Amy Rosenfeld is a senior research director in the Public Health Research department at NORC at the University of Chicago. She has over 10 years of experience in supporting all aspects of public health research, including project management, program evaluations, implementation research, and technical assistance. She also conducts literature reviews, environmental scans, key informant interviews, and qualitative data analysis. Her research interests include maternal and child health, social determinants of health, health equity, behavioral and mental health, and rural health.
Rosenfeld currently serves as the project manager for an evaluability assessment for the National Institute of Justice. For this project, NORC is conducting formative research of a victim service delivery model for human trafficking survivors centered in a problem-solving court in Buffalo, New York. She also leads the development of a rural health literacy toolkit with the Rural Health Information Hub (RHIhub) for the Federal Office of Rural Health Policy. Rosenfeld previously led development of toolkits on topics such as HIV/AIDS prevention and treatment, social determinants of health, and transportation. She is also currently coordinating a workgroup for AHRQ’s Managing Unhealthy Alcohol Use in Primary Care Initiative, overseeing the planning of learning community meetings with six grantee teams as well as project partners and technical experts.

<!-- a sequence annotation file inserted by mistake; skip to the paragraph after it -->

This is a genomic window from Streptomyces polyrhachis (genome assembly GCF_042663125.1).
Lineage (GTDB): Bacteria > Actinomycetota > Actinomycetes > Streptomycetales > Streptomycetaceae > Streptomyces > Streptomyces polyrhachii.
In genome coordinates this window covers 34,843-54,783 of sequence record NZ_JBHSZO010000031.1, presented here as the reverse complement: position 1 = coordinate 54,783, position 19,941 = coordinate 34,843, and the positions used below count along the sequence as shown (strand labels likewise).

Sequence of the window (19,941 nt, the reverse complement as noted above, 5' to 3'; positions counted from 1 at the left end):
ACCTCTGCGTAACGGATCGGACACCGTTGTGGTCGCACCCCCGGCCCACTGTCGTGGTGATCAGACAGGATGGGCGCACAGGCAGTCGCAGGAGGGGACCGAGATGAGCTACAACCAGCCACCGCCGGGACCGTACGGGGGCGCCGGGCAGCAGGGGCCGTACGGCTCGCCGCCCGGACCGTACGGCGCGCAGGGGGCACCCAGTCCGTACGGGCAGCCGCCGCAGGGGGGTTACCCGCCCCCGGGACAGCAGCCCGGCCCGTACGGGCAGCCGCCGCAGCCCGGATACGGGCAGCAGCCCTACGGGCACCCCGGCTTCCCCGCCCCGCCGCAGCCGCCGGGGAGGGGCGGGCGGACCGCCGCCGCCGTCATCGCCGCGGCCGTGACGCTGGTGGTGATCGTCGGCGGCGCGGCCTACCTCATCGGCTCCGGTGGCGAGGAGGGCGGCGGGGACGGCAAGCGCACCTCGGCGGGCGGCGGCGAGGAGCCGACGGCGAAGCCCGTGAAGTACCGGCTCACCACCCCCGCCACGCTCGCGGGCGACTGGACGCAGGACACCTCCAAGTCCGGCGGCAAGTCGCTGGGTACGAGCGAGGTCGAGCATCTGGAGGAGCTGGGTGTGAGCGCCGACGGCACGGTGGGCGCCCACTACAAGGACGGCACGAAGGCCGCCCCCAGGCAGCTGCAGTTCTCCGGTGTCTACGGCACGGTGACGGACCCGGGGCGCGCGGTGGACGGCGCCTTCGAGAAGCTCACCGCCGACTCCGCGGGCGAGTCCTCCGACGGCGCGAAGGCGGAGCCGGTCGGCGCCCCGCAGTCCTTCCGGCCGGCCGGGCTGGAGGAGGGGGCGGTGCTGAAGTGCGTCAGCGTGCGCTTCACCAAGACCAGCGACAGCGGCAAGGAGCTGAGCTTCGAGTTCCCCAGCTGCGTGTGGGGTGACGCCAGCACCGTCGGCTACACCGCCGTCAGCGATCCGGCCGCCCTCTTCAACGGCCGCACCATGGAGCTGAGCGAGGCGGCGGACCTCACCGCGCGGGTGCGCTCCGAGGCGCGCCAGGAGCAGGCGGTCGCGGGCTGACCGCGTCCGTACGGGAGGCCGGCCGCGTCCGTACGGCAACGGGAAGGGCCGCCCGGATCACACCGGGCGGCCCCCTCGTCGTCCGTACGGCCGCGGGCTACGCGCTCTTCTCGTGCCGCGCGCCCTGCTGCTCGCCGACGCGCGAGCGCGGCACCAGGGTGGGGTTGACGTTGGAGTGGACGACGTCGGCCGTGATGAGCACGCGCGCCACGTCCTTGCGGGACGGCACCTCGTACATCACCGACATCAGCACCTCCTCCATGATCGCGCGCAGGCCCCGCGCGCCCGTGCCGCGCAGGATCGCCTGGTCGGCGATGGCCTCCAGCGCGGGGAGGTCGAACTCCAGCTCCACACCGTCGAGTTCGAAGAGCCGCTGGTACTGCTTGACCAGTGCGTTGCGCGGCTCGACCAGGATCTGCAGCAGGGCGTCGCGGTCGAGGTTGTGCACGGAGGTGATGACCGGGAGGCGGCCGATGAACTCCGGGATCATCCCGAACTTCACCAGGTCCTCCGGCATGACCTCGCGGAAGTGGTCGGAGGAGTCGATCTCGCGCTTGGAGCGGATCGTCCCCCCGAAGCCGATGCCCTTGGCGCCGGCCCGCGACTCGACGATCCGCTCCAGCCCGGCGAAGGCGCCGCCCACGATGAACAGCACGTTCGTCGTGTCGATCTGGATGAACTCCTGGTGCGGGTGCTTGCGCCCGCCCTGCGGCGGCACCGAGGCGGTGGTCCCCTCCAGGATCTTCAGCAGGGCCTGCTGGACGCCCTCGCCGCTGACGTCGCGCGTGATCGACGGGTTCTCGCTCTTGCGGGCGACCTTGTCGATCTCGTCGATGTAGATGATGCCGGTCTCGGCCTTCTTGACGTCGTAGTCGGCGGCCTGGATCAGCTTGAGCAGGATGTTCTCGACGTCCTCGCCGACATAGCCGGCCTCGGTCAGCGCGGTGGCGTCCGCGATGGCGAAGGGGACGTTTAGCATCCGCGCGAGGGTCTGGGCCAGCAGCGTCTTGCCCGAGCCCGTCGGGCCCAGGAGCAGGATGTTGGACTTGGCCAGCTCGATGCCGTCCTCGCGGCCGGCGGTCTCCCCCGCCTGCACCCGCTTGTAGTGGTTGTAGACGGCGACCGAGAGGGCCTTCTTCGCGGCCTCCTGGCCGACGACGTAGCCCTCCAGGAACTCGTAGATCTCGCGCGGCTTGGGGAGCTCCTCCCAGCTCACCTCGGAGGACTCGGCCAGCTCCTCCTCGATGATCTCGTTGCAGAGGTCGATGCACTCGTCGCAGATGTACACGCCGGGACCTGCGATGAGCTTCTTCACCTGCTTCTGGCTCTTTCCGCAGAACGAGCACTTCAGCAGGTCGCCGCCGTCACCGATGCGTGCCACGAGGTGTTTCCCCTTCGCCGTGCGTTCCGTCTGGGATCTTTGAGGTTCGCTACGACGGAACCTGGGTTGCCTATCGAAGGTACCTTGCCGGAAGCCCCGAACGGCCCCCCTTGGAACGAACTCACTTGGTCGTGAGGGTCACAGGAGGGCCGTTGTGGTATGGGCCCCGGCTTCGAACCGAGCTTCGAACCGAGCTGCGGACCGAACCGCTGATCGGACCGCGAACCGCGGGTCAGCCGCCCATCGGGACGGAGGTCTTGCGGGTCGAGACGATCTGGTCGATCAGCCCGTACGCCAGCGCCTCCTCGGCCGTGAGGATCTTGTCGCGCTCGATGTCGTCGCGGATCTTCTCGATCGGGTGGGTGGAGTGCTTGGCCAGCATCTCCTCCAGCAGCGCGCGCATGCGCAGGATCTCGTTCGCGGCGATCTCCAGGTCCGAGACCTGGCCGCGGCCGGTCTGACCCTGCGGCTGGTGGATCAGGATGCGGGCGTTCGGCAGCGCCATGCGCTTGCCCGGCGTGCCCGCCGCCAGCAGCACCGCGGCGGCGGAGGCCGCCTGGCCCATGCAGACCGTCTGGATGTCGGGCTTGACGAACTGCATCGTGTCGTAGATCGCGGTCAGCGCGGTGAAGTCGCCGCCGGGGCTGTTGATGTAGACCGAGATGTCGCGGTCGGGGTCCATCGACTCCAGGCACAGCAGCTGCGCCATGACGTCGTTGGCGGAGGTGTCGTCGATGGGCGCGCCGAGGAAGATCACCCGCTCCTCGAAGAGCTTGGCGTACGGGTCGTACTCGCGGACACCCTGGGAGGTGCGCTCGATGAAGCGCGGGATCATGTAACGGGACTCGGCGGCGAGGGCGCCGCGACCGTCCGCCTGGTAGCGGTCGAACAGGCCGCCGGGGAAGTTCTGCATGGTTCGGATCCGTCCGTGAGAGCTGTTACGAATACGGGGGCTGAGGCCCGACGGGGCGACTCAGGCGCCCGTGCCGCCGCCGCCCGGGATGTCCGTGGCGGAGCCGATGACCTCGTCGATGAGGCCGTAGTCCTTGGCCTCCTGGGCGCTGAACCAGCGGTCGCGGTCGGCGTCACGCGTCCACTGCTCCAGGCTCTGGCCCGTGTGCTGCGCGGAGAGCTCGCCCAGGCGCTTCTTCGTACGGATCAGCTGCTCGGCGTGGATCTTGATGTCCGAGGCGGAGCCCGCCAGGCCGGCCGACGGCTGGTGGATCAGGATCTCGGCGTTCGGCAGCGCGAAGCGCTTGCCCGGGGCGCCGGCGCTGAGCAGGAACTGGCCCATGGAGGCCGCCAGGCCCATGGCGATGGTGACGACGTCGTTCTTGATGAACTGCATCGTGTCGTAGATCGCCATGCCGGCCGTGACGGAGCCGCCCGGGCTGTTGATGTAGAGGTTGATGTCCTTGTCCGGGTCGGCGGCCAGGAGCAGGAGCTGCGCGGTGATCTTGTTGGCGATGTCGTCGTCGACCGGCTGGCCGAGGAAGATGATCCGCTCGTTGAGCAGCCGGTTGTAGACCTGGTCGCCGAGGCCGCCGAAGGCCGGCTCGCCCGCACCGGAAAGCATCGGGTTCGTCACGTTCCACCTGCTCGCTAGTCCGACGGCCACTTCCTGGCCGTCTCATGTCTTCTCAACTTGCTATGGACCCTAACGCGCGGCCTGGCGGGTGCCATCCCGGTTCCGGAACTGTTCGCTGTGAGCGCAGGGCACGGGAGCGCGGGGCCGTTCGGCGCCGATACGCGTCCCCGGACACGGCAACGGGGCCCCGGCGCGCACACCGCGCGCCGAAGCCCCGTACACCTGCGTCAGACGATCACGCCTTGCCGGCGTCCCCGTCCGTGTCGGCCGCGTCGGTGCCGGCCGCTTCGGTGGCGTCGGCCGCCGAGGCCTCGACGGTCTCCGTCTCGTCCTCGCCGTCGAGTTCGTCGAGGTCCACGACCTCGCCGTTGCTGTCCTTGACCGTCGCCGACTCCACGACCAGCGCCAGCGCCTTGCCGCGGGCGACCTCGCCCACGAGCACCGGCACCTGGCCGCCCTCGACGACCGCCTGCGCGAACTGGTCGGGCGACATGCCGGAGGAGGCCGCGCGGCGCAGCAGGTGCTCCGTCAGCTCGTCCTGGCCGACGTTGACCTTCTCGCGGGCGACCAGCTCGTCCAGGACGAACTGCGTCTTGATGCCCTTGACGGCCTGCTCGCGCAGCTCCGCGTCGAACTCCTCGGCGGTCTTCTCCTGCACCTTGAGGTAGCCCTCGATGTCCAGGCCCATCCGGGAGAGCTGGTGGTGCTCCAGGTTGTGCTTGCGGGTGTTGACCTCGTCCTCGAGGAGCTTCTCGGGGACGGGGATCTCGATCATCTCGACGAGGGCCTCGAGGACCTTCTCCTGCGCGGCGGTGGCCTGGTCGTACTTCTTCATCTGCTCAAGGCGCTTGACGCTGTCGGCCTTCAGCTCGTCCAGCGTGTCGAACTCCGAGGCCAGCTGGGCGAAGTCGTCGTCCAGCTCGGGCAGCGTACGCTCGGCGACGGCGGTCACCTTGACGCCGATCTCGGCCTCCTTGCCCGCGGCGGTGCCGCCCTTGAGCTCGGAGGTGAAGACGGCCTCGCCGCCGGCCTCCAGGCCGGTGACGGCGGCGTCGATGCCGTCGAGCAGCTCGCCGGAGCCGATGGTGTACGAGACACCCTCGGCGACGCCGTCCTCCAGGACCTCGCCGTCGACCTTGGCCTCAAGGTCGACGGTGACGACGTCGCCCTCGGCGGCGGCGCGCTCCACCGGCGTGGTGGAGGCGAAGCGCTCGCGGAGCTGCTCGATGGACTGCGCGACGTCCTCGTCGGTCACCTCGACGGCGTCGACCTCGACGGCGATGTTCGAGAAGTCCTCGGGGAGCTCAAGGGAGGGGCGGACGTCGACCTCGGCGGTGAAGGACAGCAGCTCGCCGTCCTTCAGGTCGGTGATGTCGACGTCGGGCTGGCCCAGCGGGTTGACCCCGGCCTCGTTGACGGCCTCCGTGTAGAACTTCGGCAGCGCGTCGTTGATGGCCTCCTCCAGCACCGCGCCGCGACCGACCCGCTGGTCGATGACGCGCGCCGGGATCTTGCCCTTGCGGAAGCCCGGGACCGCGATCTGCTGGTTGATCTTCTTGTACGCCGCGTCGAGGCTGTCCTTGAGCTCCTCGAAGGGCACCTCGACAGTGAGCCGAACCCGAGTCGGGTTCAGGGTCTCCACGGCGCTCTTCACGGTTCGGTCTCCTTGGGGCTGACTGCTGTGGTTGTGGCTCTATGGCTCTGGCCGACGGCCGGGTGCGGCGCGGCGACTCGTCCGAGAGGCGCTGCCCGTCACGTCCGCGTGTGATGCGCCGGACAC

Rosenfeld’s prior projects include: the National Children’s Study (NCS), the Robert Wood Johnson Foundation’s Exploring Strategies to Improve Health & Equity in Rural Communities, the Centers for Medicare & Medicaid Services Office of Minority Health (CMS OMH) Reducing Disparities through Quality Improvement, Support Services for Healthy People 2020 and Healthy People 2030, and CMS Hospital Quality Initiatives Measure Implementation Support.
Prior to joining NORC, Rosenfeld interned at the Office on Women’s Health in Region V where she researched health disparities affecting incarcerated women and the impact of trauma on women and girls. She received her MPH from the University of Illinois at Chicago with a focus on maternal and child health and participated in the HRSA Maternal and Child Health Bureau graduate training program.